One of the most common procedures performed on a vehicle is an oil change. Whether you are a DIY’er who will perform this on your own or someone who would prefer to have this done by a professional, choosing the correct oil is essential. There are many and more choices when it comes to oil. This article will discuss the similarities and differences between 5w30 and 5w40.
Factors To Consider When Choosing Your Oil
When considering which engine oil to choose, there are several important factors to consider. First and foremost, check the owner’s manual for the manufacturer’s recommendation. This type of oil is the one that will work best, as it is what your engine was designed to use.
Another factor to consider when choosing between 5w30 and 5w40 is the temperature that the oil will be operating in. 5w40 will remain thicker at higher temperatures than 5w30, which could offer better engine lubrication at these temperatures and result in higher oil pressure.
Also, how heavy of a load the engine will normally operate under should be considered. 5w30 and 5w40 will have the same viscosity and protection level while cold, but when working under more severe loads, 5w30 could offer less protection to your engine than 5w40. 5w40 will remain more viscous than 5w30 and help retain oil pressure when under a hefty load.
5w40 Engine Oil
Some features of 5w40 engine oil are:
- Better protection at higher temperatures
- Could help to reduce oil consumption versus 5w30
- Easy engine starting in low temperatures
- Help increase oil pressure in specific applications
5w30 Engine Oil
Some features of 5w30 engine oil are:
- Good overall engine protection
- Easy starting in cold weather
- Potentially better fuel economy compared to 5w40
- Easier internal oil flow at higher temperatures (could lower oil pressure)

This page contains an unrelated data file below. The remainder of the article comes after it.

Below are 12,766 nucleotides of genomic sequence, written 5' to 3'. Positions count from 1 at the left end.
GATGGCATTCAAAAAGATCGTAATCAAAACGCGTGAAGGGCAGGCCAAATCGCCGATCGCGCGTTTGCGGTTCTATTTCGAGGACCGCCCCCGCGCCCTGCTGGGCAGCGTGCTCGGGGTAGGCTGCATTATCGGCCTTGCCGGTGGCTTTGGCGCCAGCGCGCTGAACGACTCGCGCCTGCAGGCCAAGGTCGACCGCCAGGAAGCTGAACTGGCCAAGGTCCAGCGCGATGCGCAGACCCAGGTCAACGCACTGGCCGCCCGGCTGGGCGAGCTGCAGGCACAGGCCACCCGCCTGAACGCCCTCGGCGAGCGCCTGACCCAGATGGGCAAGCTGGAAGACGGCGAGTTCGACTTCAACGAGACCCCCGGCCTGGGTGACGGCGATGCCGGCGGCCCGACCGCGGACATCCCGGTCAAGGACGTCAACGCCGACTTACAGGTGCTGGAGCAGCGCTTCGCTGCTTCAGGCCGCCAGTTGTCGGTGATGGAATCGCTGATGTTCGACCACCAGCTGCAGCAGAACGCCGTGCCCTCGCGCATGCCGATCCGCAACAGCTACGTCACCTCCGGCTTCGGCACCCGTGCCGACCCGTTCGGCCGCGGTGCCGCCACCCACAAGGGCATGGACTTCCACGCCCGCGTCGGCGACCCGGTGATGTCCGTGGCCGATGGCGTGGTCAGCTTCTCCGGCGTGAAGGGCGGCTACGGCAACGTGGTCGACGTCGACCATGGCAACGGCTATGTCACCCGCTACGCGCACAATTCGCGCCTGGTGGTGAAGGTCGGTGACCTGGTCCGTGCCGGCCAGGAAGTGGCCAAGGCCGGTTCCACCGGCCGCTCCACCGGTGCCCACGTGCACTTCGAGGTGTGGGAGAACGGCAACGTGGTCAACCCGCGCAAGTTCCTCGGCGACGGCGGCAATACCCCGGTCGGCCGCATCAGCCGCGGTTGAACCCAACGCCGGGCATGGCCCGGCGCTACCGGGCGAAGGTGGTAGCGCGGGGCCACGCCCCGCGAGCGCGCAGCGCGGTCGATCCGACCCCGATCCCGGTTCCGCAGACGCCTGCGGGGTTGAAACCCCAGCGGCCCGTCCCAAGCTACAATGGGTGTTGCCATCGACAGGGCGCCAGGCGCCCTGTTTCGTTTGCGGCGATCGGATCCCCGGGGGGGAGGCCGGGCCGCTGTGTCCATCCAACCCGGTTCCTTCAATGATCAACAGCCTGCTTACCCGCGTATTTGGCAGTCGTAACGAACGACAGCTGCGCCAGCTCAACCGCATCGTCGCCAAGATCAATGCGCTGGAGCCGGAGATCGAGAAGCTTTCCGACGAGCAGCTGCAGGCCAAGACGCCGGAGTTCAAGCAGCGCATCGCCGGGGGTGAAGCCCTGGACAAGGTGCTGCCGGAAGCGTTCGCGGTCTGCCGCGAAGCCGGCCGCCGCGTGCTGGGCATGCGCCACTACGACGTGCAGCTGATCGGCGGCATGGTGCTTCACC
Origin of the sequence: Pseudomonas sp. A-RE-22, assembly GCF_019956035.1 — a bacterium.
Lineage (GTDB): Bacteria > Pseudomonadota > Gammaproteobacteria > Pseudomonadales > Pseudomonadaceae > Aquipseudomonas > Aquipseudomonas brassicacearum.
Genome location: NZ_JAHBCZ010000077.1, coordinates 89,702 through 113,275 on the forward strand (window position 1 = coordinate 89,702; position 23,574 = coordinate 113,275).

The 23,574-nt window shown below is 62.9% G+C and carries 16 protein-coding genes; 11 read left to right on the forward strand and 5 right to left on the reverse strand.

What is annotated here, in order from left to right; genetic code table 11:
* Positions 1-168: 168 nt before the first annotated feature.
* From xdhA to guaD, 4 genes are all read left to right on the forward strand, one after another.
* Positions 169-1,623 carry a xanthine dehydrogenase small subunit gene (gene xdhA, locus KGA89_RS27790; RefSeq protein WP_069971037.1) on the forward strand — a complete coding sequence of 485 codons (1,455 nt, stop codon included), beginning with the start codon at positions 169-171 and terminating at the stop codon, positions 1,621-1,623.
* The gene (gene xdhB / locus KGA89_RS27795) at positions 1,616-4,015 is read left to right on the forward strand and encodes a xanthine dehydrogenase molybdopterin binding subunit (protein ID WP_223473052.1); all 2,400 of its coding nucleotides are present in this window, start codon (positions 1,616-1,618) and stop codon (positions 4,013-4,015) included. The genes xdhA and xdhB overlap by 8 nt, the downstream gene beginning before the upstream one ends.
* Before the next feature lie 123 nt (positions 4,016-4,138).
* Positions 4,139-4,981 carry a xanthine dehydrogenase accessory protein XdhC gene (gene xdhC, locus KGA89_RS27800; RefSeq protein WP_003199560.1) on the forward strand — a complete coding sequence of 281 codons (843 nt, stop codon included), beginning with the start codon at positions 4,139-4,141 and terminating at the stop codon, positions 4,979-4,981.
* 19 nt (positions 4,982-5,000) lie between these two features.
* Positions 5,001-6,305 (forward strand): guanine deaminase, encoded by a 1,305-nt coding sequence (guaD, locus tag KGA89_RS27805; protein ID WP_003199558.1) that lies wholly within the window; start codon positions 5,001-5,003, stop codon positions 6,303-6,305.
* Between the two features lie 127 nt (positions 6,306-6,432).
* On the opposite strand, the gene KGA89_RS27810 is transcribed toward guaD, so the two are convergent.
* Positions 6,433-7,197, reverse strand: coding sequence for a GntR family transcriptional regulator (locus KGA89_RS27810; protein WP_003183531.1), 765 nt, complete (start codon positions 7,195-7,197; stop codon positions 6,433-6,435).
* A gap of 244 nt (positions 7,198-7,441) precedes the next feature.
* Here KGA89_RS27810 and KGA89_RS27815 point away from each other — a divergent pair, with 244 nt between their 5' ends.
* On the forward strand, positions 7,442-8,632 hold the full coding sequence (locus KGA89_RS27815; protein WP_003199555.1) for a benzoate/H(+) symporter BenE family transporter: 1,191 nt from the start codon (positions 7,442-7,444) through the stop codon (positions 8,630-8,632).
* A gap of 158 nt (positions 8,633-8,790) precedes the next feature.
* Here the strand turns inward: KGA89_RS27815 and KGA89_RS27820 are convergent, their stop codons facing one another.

What Is The Similarity Between 5w30 And 5w40 Oil?
5w30 and 5w40 engine oils have some similarities:
- They both have the same viscosity rating in cold temperatures. The 5w represents how well the oil will flow through the engine when cold. Both engine oils are rated at 5, so they will offer the same flow and protection in colder operating conditions.
- Many automakers approve both for use in their respective engines.
What Is The Difference Between 5w30 And 5w40 Oil?
There are a few critical differences between 5w40 and 5w30 motor oil.
- Warm temperature viscosity. 5w30 will be thinner than 5w40 in higher temperatures, possibly reducing oil pressure and giving less engine protection.
- Fuel economy. With 5w30 being thinner and easier flowing at high temperature, it creates less resistance between the moving parts inside your vehicle’s engine, which results in a slightly higher fuel economy, as the engine does not have to work as hard to move these parts while driving. The opposite is true for the thicker 5w40.
- Price: Generally speaking, 5w30 is more expensive than 5w40.
Can I Use 5w40 Instead Of 5w30?
In most applications, using 5w40 instead of 5w30 is perfectly acceptable. Likely, you will not notice any difference in a healthy engine. Most late model cars and trucks use variable valve timing and lift controlled by engine oil pressure. On these cars, it is essential to use whichever viscosity the manufacturer recommends, as different thicknesses can affect oil pressure, thus affecting how these systems function.
On older cars and trucks that don’t have these technologies, the two oils are basically interchangeable.
Can You Mix 5w30 And 5w40 Oil?
It is a best practice not to mix engine oils of different viscosities. In the short term, it will not cause any engine damage, so topping up a car that is low on oil with a different viscosity is acceptable. However, it will help if you don’t use it in the long term. I would recommend getting the oil changed and filled with whatever oil the manufacturer calls for as soon as possible to avoid any potential damage.
As with everything vehicle related, it is best to follow your owners or service manual’s recommendations. You should take extra care when selecting an engine oil if your car is equipped with VVT because oil pressure differences affect this system. But overall, if your vehicle calls for 5w30, but it is not available, or you don’t want to spend the extra money, 5w40 will be a suitable alternative.